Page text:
Broadway Market is like a tiny lego village of perfect people; elegant beards and yummy mummys carrying dusty baguettes. Even the buskers are well turned out, singing songs of mashed up melancholia.
Under the trilbys and bare ankle man-fashion is a barely beating but thriving cockney heart. For those visiting London for a short trip, it is well worth a walk down the Regent’s canal into the throng of the old East End. If you’re able to squeeze your way in, you will find a market still vibrant with style and eccentricity.
It’s all here! Fresh oysters, local cheeses, disco balls hovering above handmade meringues and children playing the trombone.
As a vegetarian, I failed to get on board with the organic meat fare but my mate Omid assured me the bacon at Le Swine was delicious (the sauce in his beard confirmed the enthusiastic consumption).
Tucked away in the Old Schoolyard is a personal favourite: Frockney Rebel Vintage. Beginning as a shop on Cambridge Heath Road, the stall is now run by the one and only Debs:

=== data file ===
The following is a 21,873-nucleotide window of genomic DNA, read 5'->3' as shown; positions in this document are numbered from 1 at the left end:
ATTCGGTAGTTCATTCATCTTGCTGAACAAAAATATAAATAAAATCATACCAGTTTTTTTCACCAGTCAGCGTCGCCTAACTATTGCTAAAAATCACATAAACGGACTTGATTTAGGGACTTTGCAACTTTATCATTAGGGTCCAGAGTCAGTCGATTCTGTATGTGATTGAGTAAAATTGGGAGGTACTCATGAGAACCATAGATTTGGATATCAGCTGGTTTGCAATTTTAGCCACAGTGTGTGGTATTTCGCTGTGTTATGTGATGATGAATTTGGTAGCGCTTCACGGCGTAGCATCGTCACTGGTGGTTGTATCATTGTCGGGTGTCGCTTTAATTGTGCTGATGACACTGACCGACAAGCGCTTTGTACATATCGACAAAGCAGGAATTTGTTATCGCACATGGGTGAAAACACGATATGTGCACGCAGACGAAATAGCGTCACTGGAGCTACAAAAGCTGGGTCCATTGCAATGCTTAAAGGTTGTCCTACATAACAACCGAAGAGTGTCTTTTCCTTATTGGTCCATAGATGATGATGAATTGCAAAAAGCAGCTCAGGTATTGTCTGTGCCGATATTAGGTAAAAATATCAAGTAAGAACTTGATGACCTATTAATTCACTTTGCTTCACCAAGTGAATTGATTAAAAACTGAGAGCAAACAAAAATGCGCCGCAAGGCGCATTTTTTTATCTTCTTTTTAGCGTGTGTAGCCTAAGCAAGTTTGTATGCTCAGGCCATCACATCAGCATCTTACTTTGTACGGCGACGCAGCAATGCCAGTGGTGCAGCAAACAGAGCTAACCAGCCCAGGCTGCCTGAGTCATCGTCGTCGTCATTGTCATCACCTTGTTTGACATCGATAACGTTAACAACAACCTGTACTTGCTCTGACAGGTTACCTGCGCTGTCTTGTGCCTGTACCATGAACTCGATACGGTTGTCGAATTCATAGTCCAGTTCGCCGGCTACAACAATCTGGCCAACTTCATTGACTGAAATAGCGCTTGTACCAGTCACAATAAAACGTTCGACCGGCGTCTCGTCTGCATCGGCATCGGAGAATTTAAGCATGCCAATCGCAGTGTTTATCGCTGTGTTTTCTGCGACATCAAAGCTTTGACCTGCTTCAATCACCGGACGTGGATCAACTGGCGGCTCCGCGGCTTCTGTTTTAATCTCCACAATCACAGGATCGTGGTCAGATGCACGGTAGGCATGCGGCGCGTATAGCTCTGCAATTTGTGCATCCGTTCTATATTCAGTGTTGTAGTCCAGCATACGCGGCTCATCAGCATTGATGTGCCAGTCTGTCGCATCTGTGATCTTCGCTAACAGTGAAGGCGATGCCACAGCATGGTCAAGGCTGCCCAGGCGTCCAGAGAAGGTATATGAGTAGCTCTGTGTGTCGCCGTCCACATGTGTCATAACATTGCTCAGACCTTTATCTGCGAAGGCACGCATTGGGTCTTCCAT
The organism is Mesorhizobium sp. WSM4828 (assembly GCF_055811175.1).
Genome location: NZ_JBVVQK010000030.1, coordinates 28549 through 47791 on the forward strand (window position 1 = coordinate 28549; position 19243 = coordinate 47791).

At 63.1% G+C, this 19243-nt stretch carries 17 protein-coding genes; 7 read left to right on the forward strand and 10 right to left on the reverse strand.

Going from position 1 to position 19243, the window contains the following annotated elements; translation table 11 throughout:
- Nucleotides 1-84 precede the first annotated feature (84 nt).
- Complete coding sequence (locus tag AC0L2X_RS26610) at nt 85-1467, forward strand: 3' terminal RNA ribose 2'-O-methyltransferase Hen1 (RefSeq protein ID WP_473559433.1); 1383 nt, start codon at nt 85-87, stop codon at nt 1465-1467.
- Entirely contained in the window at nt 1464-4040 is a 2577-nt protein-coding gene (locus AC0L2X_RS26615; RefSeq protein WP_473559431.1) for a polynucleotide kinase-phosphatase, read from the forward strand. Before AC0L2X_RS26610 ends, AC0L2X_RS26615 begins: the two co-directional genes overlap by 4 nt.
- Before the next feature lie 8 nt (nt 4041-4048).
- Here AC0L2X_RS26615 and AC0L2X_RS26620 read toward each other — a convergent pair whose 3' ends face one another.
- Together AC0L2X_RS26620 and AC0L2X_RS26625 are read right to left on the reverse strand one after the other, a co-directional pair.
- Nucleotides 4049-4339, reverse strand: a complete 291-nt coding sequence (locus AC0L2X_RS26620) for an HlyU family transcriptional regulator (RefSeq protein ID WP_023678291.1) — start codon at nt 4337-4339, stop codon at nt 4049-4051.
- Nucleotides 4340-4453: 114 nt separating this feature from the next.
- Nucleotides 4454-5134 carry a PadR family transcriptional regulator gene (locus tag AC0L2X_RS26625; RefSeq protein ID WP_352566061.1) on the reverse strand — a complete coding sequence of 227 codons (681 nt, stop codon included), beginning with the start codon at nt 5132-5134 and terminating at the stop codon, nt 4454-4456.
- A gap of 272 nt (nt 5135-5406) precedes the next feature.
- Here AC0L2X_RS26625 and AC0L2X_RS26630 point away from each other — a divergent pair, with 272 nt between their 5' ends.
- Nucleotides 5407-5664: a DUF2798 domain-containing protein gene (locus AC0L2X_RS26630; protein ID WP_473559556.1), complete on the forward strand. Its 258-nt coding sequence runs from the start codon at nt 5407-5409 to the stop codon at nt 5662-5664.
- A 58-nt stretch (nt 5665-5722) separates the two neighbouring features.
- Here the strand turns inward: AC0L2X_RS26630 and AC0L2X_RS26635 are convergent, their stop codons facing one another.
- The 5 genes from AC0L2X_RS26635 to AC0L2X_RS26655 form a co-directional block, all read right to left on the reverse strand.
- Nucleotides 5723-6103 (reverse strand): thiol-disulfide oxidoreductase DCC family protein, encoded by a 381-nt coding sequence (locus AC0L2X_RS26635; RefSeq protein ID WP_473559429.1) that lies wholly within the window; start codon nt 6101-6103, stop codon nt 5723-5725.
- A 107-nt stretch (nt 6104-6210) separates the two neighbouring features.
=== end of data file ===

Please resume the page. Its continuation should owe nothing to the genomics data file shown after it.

The pieces are individually sourced from across Europe with threads for both men and women:
My friend chose to warm her swede with a tasty Russian hat:
I went down the conservative route with an understated, floor length number:
Whilst courting the height of local fashion, the price tags are more than reasonable. Most of the jumpers are around £10/£12 and you’d be hard pushed to find anything over £40. This is a welcome change from some of the prices on the main drag, (meaning extra change for Pinot in the Cat and Mutton)!
Coat: Models Own
Leather Rucksack: £15
Model: Lolly. Price Negotiable
The great news is that Frockney Rebel Vintage is also online at Amazon Marketplace in case you can’t wait for the weekend.
I washed down the fun with a raw juice at Nood. I chose a green juice containing kale, spinach, apple, celery, lemon and ginger. This managed to cure my hangover and line my stomach for the next drinking session. Wa-hey! Rejuvination!
Broadway Market can be incredibly busy, with a bunch of individuals all disguised as the same human. It has been gentrified unrecognisably since the days when, as a local I would top up my electric card, blending in in my threadbare dressing gown and slippers.
But the atmosphere is always buzzing, the smell of street food tantalizing and it remains one of the few places where you can order Prosecco on tap (at the Market Café).